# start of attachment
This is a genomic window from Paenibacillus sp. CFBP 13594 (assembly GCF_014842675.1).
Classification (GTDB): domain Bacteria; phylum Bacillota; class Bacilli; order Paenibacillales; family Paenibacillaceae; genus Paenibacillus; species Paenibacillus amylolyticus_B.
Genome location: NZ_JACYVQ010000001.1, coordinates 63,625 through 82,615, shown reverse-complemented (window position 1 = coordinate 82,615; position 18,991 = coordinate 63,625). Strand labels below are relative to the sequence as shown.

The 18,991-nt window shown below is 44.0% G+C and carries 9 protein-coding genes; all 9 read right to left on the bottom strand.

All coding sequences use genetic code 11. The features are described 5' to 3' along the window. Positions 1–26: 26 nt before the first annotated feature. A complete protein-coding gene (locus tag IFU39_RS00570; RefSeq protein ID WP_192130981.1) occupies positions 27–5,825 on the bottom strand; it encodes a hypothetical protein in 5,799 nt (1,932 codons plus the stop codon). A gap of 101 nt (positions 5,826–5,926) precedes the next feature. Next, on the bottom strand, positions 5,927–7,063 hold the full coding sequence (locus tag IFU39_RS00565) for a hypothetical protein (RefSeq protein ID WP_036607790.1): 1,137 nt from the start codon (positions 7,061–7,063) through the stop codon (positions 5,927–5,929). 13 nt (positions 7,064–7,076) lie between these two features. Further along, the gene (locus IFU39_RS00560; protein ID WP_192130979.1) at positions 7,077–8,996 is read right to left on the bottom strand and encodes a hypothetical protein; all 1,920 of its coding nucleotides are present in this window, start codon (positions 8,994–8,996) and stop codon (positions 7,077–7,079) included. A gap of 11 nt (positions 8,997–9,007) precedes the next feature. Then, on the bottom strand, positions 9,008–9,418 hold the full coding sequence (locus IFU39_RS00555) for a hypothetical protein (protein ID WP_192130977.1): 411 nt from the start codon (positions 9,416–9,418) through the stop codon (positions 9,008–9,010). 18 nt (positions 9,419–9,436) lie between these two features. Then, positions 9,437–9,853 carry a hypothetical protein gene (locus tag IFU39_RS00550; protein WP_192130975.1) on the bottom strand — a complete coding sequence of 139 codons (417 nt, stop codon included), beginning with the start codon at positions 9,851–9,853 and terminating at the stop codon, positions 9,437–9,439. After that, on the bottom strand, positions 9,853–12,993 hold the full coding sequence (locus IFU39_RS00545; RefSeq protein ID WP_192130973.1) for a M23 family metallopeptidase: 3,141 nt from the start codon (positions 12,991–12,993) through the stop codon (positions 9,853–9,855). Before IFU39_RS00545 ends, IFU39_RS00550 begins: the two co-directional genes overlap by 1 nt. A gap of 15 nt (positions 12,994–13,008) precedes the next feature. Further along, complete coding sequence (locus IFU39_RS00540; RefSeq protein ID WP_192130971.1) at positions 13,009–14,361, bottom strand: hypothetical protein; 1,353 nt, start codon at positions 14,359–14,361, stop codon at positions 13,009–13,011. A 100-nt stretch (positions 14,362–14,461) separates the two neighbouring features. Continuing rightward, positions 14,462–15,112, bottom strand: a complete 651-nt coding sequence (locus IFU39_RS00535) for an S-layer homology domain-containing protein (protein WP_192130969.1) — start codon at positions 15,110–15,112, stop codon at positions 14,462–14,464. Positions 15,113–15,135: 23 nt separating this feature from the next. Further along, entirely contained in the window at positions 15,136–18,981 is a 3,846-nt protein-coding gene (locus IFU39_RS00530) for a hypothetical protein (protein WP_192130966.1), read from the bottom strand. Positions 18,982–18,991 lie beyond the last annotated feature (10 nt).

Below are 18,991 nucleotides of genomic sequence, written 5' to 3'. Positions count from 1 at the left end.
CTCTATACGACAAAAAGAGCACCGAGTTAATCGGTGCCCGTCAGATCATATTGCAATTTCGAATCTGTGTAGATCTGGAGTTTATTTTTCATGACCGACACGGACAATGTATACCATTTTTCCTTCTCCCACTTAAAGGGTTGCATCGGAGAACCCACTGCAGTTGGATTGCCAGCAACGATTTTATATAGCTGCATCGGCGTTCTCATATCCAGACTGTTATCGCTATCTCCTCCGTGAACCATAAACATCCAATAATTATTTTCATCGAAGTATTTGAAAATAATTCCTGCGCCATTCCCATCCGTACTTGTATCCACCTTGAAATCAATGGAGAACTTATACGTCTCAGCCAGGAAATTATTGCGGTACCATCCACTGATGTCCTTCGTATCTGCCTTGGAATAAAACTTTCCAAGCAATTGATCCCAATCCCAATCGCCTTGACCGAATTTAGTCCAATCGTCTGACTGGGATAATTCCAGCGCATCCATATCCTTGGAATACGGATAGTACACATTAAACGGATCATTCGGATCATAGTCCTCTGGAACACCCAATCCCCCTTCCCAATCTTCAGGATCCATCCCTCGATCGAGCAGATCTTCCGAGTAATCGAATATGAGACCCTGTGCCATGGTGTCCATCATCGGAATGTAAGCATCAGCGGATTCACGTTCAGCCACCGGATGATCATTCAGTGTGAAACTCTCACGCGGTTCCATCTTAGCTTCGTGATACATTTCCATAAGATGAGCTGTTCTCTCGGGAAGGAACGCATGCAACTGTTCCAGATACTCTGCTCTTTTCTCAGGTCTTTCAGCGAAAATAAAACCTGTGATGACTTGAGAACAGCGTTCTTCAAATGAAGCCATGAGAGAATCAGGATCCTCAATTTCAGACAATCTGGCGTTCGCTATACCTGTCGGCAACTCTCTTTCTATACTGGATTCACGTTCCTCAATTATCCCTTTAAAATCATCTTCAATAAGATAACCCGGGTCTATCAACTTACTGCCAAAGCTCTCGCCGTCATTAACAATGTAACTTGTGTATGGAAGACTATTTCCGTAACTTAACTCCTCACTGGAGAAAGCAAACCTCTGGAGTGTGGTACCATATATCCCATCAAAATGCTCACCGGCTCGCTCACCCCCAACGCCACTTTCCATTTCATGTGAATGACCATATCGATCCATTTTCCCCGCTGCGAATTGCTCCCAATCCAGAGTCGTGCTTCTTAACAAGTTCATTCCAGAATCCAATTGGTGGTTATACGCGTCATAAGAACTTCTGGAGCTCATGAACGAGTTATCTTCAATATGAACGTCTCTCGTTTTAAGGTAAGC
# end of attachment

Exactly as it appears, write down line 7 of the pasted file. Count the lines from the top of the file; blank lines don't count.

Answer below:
CTCTATACGACAAAAAGAGCACCGAGTTAATCGGTGCCCGTCAGATCATATTGCAATTTCGAATCTGTGTAGATCTGGAGTTTATTTTTCATGACCGACACGGACAATGTATACCATTTTTCCTTCTCCCACTTAAAGGGTTGCATCGGAGAACCCACTGCAGTTGGATTGCCAGCAACGATTTTATATAGCTGCATCGGCGTTCTCATATCCAGACTGTTATCGCTATCTCCTCCGTGAACCATAAACATCCAATAATTATTTTCATCGAAGTATTTGAAAATAATTCCTGCGCCATTCCCATCCGTACTTGTATCCACCTTGAAATCAATGGAGAACTTATACGTCTCAGCCAGGAAATTATTGCGGTACCATCCACTGATGTCCTTCGTATCTGCCTTGGAATAAAACTTTCCAAGCAATTGATCCCAATCCCAATCGCCTTGACCGAATTTAGTCCAATCGTCTGACTGGGATAATTCCAGCGCATCCATATCCTTGGAATACGGATAGTACACATTAAACGGATCATTCGGATCATAGTCCTCTGGAACACCCAATCCCCCTTCCCAATCTTCAGGATCCATCCCTCGATCGAGCAGATCTTCCGAGTAATCGAATATGAGACCCTGTGCCATGGTGTCCATCATCGGAATGTAAGCATCAGCGGATTCACGTTCAGCCACCGGATGATCATTCAGTGTGAAACTCTCACGCGGTTCCATCTTAGCTTCGTGATACATTTCCATAAGATGAGCTGTTCTCTCGGGAAGGAACGCATGCAACTGTTCCAGATACTCTGCTCTTTTCTCAGGTCTTTCAGCGAAAATAAAACCTGTGATGACTTGAGAACAGCGTTCTTCAAATGAAGCCATGAGAGAATCAGGATCCTCAATTTCAGACAATCTGGCGTTCGCTATACCTGTCGGCAACTCTCTTTCTATACTGGATTCACGTTCCTCAATTATCCCTTTAAAATCATCTTCAATAAGATAACCCGGGTCTATCAACTTACTGCCAAAGCTCTCGCCGTCATTAACAATGTAACTTGTGTATGGAAGACTATTTCCGTAACTTAACTCCTCACTGGAGAAAGCAAACCTCTGGAGTGTGGTACCATATATCCCATCAAAATGCTCACCGGCTCGCTCACCCCCAACGCCACTTTCCATTTCATGTGAATGACCATATCGATCCATTTTCCCCGCTGCGAATTGCTCCCAATCCAGAGTCGTGCTTCTTAACAAGTTCATTCCAGAATCCAATTGGTGGTTATACGCGTCATAAGAACTTCTGGAGCTCATGAACGAGTTATCTTCAATATGAACGTCTCTCGTTTTAAGGTAAGC